Kobe Brown must bring Mizzou. “He can never have a bad day.”

Since the first day, Dennis Gates he went out of his way to take the “me” off his team. He will praise individual players when deserved, but will rarely lift anyone above the rest. He has often identified players who only played a handful of minutes or pointed to contributions that many skip over as keys to a win.

After Tuesday night’s 83-74 win over South Carolina, Gates broke character. He said what he knows most who watch this Missouri team.

“As the season goes on, his job is going to get a lot more difficult,” Gates said Kobe Brown. “It will continue to get difficult. And he must understand how frustrating it is to be that person who is the identity of our program (is).

Anyone who has watched Missouri’s season resurgence knows that Kobe Brown is the face of the program. First, you’re the only one who’s been here for four years. But above all, he is the best player. He is the star of Missouri. Gates knows. Brown knows. Every opposing coach knows this. But Tuesday was the first time Gates said that out loud.

“(He) has teammates, that’s why he believes in them, but he has to understand his role in that,” Gates said. “He can never have a bad day.”

Those words came on the heels of what Gates thought would be a bad day for his star.

“I wasn’t happy with Kobe’s start and challenged him,” the coach said. “I looked him in the eye several times and challenged him because I thought he passed the ball too much and gave up some open shots that he normally took.

“Do not you see it. You don’t know what my words were. But he and I shared words, some my mother wouldn’t be proud to hear. But she replied. She answered the way I thought a player in the top 50 in the country, a potential conference player of the year, should answer.

Missouri is headed straight for the NCAA Tournament this season. Tuesday night hasn’t always been nice. It wasn’t as easy as many wanted or expected it to be. But it was the Tigers’ 18th win, more than they’ve had in any season in five years. He pushed them one game over .500 in the league and within a game of fourth place in the Southeastern Conference. Most important of all, he avoided what would have been a résumé-smearing Quad 4 loss to the worst team in the league.

But that season will only go as far as Kobe Brown’s play carries it.

This is a relatively deep Missouri team. There are 12 guys who have achieved significant minutes. He is averaging seven or more points per game, which has never happened in school history. On a given night, D’Moi Hodge, Nick Honor, DeAndre Gholston, Sean East, Noah Carter OR Isiah Mosley he is able to lead the team in scoring.

But none of them are the faces of the show. That’s Kobe Brown.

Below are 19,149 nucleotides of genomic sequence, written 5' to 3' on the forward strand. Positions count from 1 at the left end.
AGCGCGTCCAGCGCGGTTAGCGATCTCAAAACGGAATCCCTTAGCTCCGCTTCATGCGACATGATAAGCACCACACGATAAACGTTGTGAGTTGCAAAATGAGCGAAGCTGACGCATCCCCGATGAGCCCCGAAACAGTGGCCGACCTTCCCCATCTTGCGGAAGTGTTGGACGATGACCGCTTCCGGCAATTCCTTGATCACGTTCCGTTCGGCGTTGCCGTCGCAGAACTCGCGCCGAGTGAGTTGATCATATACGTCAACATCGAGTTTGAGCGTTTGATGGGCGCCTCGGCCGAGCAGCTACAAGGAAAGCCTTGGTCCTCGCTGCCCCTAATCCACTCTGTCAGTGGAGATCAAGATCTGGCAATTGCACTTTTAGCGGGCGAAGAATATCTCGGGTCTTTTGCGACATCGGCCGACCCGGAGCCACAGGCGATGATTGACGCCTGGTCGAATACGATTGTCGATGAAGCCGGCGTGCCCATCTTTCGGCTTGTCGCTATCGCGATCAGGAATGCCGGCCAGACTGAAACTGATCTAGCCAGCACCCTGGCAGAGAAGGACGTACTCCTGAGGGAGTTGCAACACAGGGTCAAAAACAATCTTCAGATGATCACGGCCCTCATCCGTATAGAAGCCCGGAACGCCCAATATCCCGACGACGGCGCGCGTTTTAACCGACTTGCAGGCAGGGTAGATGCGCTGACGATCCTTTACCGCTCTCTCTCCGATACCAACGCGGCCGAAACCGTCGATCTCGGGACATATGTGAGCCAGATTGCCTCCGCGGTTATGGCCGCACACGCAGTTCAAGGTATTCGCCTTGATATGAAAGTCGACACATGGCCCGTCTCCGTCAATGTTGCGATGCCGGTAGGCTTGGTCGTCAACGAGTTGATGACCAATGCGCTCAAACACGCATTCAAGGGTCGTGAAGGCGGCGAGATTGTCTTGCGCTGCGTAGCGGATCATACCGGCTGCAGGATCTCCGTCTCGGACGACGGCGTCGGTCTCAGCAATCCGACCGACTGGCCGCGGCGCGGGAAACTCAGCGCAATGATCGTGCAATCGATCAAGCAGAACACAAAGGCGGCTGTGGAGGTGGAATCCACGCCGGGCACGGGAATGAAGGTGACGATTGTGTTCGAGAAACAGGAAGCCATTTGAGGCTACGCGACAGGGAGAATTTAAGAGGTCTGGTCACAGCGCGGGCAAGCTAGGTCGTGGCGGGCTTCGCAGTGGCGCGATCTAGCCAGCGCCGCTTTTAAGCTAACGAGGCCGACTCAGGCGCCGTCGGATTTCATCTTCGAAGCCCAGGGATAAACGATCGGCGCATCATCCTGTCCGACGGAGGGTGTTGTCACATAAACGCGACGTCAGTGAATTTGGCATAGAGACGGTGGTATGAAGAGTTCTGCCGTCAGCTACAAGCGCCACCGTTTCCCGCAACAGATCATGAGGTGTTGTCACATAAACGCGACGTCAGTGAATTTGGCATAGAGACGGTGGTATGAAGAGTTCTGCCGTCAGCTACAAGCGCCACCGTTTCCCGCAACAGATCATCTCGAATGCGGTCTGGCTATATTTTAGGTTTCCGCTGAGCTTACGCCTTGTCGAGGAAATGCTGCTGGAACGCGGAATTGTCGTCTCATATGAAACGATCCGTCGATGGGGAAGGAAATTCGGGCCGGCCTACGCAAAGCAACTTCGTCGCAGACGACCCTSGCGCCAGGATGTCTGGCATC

Despite all the bouquets that have been and will be thrown at Gates for the work he has done this season – and he deserves them all – the most important thing he has done is to convince Brown to stay at Columbia when the coach for he came to play got fired after his junior season. Brown spent the offseason in the weight room and behind the three-point line, trying to turn fat into muscle and his outside shooting into a weapon.

He succeeded.

Brown had never shot better than 48% from the floor in his first three seasons. He’s shooting 57.3% this year. A career-high 23.7% three-point shooter in his first three years, Brown is connecting on 45.7% this year and has already made 13 more 3-pointers than any previous season. He is hitting and shooting more free throws than he ever has before and averaging career-high points, steals and assists while reducing turnovers from a year ago.

Brown is not rambunctious. Gates has often challenged him to be a little more explicit with his teammates this year. As Gates was breaking him down before preparing him for his Tuesday night game, Brown sat quietly to his coach’s right, reacting little to criticism or praise. When asked about his six assists, Brown credited his teammates for making the shots. When asked about his rebound and tenacity, he remained low-key and soft-spoken.

“I really just try to try as hard as I can, I just do what’s really good for the team,” said Brown. “I know I’m not always the strongest guy on the track, but I try to show that I am if that makes sense. I don’t want anyone to take advantage of me.”

Not many are. Alabama phenomenon Brandon Miller he’s likely to be the SEC Player of the Year, averaging 18.8 points and 8.2 rebounds on a team that hasn’t lost a conference game. But Brown has as strong an argument as anyone in the league and is nearly a lockout for first-team all-conference honors in another three-and-a-half weeks.

But Brown and his teammates will ultimately be judged on subsequent games. The Tigers should be favorites to win their first game in the conference tournament. They should then return to the NCAA Tournament the following week. Brown only played one tournament game in his career. Lui had eight points and six rebounds in a 72-68 loss to Oklahoma in the 2021 tournament. Missouri will need more than that this March. He has some help, but everyone knows: These Tigers will only go as far as Kobe Brown can lead them.

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